VIEW THE MOBILE VERSION of www.homemedicine.ca Informational Site Network Informational
Privacy


Home


Medical Articles


Mother's Remedies


Household Tips


Medicine History


Forgotten Remedies


Search

Medical Articles

Children's Treatment

This should always be managed so as to soothe and not excite t...

Inflammatory Outbreaks

Sometimes a severe out-break and eruption will occur in and ar...

Erysipelas

_Erysipelas_ being commonly the reflexion of an internal dise...

Perspiration

By this term we mean not only the sensible perspiration which ...

Stiffness General

This is often an adjunct of old age, and sometimes occurs in t...

Roentgenray Study In Foreign Body Cases

Roentgenography.--All cases of chest disease should have the ...

Resume Of After-care Of A Tracheotomic Case

1. Always bear in mind that tracheotomy is not an ultimate ...

Neuralgia

If the disease be general in the system, moving from place to...

List Of Instruments

The following list has been compiled as a convenient basis f...

The Surgical Dissection Of The Superficial Bloodvessels Etc Of The Inguino-femoral Region

Hernial protrusions are very liable to occur at the inguino-f...

The Ear

Structure of the Ear. Next after sight, hearing is our most i...

Memory Loss Of

A more or less complete suspension of this faculty is a not un...

Bowels Locking Of

Sometimes when one part of the bowels is much more active than...

Hepatitis Inflammation Of Liver

Use the B D current, with what force the patient can bear. Pl...

Croup

Treat croup, whether membranous or spasmodic, much the same a...

The Central Point Of The Circuit

The central point of the circuit--that point which divides be...

Trauma

The chief traumatic factors in chronic laryngeal stenosis ar...

Interpretation Of Tracings

The interpretation of the arterial tracing shows that the nea...

Measles

This is a contagious disease, and always begins with symptoms...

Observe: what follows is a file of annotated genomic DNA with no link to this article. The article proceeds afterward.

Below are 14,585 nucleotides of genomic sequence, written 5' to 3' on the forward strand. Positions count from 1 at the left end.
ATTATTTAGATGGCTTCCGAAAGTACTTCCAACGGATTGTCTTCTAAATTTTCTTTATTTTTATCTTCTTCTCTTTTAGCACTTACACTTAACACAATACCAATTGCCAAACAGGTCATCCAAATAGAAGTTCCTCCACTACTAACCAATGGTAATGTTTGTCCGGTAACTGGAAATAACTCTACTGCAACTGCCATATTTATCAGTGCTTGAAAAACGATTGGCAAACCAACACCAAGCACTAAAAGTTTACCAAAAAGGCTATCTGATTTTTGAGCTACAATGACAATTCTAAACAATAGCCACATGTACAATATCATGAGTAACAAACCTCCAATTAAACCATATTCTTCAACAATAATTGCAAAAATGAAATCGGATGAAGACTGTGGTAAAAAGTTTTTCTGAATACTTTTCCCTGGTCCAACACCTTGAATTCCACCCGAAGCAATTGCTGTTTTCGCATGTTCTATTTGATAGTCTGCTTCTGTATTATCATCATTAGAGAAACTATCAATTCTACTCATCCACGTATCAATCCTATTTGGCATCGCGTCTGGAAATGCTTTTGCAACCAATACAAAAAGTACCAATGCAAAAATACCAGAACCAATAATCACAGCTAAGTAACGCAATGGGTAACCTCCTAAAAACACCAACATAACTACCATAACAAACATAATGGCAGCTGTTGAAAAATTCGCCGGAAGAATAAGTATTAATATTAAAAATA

Plate Iv

A, Gastroscopic view of a gastrojejunostomy opening drawn pat...



Back Failures






Source: Papers On Health

Often a severe pain in the toe, foot, ankle, or lower
leg has its cause, not in anything wrong with the part which is
painful, but in some failure of nerve in the patient's back.
Blistering or other treatment of the painful part will often injure,
and cannot do much, in any case, to cure. Pains even in the knee and
groin sometimes have the same cause--in back failure. In other cases
the symptoms are, weariness, stiffness, inability to stoop, or stand
long without support, and pains in the stomach and thighs.

A little thought will enable any one to distinguish between pains due
to back failure and those due to local causes. If there is no
appearance of anything wrong at the part pained, then the evil is
probably in the back. It is even a good rule to consider the pain at
first as due to back failure rather than local causes, for by treatment
of the back the local trouble, when that is present, is much helped and
relieved.

In the case of pains in the arms or hands, the upper part of the back
is indicated; in leg and foot troubles, the lower part. Neuralgic
pains are almost always of this class.

In any case of this kind, heat may be applied to the spine, and rubbing
with hot oil given to it, at its upper or lower part as required. If
the heat and rubbing increase the pain, then cold applications may be
used. Sometimes heat and cold may be needed alternately; but common
sense must guide, and all irritation or chilling of the patient must be
carefully avoided.

The best manner of applying cold to the spine is described in article
on Angina Pectoris. Towels are folded as there directed. The moist one
(well wrung out) is placed next the spine, either over the part desired
or the whole spine. The dry one is placed over this, and the patient
lies down on his back on the top of them; or, if he cannot lie, as
sometimes happens, the towels are gently pressed with the hand against
the spine until sufficient cooling has resulted. The patient should
never be made to shiver. If he feels chilly, hot fomentations to the
feet and legs, as described in article on Angina Pectoris, may be
applied.





Next: Balance Loss Of

Previous: Assimilation



Add to del.icio.us Add to Reddit Add to Digg Add to Del.icio.us Add to Google Add to Twitter Add to Stumble Upon
Add to Informational Site Network
Report
Privacy
SHAREADD TO EBOOK


Viewed 830